Child welfare authorities and police received more than 300 reports of suspicious conduct by Montgomery County school employees during the most recent school year, down nearly 9 percent from the year before, according to data from a new report.
Most of the allegations did not result in Child Protective Services investigations, but they often triggered school district action. More than 70 percent led to employee warnings, conferences, disciplinary letters and reprimands, the data from the school system show.
There were 309 reports of suspicious employee conduct in the 2016-2017 school year, compared with 338 a year earlier. School officials described the 8.6 percent dip as a sign of growing awareness and understanding of child abuse and neglect among the district’s 23,400 employees.
“People are more familiar with spotting and recognizing child abuse and neglect, so they are not overreporting, but they are vigilant,” said school district spokesman Derek Turner.
The school year that ended in June marked the second since stricter protocols on reporting abuse and neglect rolled out amid a wave of community concern about how the school system handles suspicious employee behavior.
But some in Montgomery said the system of more than 160,000 students still has too many serious cases. John Vigna, 50, a former teacher at Cloverly Elementary School in Silver Spring, was sentenced this month to 48 years in prison for abusing four students and former students during a 15-year period.
The new data, in an August report from Superintendent Jack Smith to the school board, show 29 employee terminations, resignations or retirements related to allegations of abuse or neglect during the past school year — a number that drew concern. A year earlier, there were 26.
“You’re this far into cleaning house, and you’re still getting numbers that high?” asked Jennifer Alvaro, a social worker who specializes in child abuse issues and who served on a district-created advisory group. “That’s pretty significant.”
The report refers to cases that led to criminal charges, including one involving the head of security at Richard Montgomery High School, Mark Yantsos, who is accused of befriending a 17-year-old, giving her gifts at school and arranging to meet her in a hotel room where they had sex. He was indicted in June on a count of sex abuse of a minor and of fourth-degree sex offense.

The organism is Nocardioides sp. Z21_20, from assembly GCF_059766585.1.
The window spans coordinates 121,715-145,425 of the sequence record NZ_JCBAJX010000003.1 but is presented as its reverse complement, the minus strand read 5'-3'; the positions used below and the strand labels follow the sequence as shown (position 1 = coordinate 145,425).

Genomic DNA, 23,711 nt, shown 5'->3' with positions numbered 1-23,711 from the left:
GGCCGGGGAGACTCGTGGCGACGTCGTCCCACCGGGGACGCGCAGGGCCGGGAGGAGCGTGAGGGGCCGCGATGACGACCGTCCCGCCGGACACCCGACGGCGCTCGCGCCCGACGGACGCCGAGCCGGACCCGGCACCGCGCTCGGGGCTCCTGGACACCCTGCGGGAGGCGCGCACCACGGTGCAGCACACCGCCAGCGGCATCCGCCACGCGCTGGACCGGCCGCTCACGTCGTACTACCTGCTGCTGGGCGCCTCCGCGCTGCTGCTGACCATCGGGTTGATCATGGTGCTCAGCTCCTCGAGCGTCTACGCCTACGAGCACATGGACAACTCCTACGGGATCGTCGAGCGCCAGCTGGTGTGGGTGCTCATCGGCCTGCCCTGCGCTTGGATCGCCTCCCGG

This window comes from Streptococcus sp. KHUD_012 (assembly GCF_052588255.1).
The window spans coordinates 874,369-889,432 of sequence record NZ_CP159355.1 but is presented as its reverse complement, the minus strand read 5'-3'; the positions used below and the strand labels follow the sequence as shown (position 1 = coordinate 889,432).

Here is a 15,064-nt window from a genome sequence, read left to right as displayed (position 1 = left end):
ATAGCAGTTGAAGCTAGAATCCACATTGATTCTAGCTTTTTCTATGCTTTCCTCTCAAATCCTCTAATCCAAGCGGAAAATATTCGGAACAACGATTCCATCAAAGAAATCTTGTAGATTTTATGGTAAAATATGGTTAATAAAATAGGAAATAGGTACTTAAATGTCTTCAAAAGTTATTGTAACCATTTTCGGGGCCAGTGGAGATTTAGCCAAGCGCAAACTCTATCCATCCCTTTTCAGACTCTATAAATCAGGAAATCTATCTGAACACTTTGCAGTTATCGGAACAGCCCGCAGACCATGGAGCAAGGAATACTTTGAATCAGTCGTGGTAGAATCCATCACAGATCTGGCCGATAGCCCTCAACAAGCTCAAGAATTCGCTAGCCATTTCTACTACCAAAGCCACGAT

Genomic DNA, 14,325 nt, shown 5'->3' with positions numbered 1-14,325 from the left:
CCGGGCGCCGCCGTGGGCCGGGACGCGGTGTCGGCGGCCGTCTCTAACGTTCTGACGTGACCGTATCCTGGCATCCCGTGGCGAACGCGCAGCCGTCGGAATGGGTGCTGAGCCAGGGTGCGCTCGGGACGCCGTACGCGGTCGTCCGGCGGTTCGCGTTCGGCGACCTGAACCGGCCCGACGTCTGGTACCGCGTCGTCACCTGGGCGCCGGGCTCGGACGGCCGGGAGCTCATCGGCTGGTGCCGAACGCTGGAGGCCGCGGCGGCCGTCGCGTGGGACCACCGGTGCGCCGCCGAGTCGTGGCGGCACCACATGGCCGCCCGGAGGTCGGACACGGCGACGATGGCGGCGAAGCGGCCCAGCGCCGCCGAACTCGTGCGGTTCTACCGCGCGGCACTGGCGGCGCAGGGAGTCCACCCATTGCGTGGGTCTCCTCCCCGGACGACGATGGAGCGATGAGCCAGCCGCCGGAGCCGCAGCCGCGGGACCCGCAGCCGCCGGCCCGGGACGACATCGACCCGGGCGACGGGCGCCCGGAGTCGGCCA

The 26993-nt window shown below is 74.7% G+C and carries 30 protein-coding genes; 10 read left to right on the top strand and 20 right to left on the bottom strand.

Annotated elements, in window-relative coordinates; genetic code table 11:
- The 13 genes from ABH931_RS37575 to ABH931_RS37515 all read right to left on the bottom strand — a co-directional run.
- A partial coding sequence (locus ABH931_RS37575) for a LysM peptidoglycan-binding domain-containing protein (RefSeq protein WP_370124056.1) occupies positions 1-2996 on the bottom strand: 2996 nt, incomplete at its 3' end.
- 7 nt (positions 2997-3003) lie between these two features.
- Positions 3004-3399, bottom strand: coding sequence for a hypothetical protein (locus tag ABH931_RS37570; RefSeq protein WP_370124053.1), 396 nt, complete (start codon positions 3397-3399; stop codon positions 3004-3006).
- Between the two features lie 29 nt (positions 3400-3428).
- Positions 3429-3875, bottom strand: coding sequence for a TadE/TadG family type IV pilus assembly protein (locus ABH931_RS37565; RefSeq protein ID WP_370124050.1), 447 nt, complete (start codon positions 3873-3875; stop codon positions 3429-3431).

Turner said each incident of child abuse is a concern but said he believes it “speaks volumes” that Child Protective Services screened out or ruled out most of the employee-related reports. In Montgomery, district staff must call Child Protective Services directly with suspicions of abuse or neglect, and officials say they have urged erring on the side of reporting when in doubt.
Turner underscored district efforts since 2015 to expand employee training, add more safety lessons for students and create an employee conduct code. A new compliance unit was recently launched to manage training requirements and enforce protocols related to abuse and neglect, as well as areas such as bullying and sexual harassment, he said.
Susan Burkinshaw, a mother and activist on child abuse issues, said she still worries about underreporting because the system is so large — with more than 200 schools — and because some recent abuse cases have come to light through parents or others outside schools. She said school culture needs to change more.
“I recognize they are doing a lot,” she said, “but I still don’t think they are doing enough.”
This year’s reports to Child Protective Services included cases against employees involving their own children, according to the district’s analysis.
In addition, five volunteers were reported for alleged abuse or neglect. Two were blocked from volunteering in the future, and two received a conference or warning. District data show more than 36,000 volunteers have taken an online training course for recognizing and reporting abuse and neglect, and nearly 1,400 volunteers completed criminal background checks — required for those who serve as coaches or chaperone students overnight and during late evenings.
Lynne Harris, a teacher who is president of the countywide council of PTAs, said that she has found the new employee training substantive and helpful, and she noted its emphasis on reporting anything even potentially problematic.
But Harris said she hopes district leaders take a close look at the 29 cases involving employees who were dismissed or who retired or resigned. Each, she said, should be examined with two questions: “Is there something we could have done to have prevented this? Is there anything we can learn that will make us a better system and make it safer for our kids?”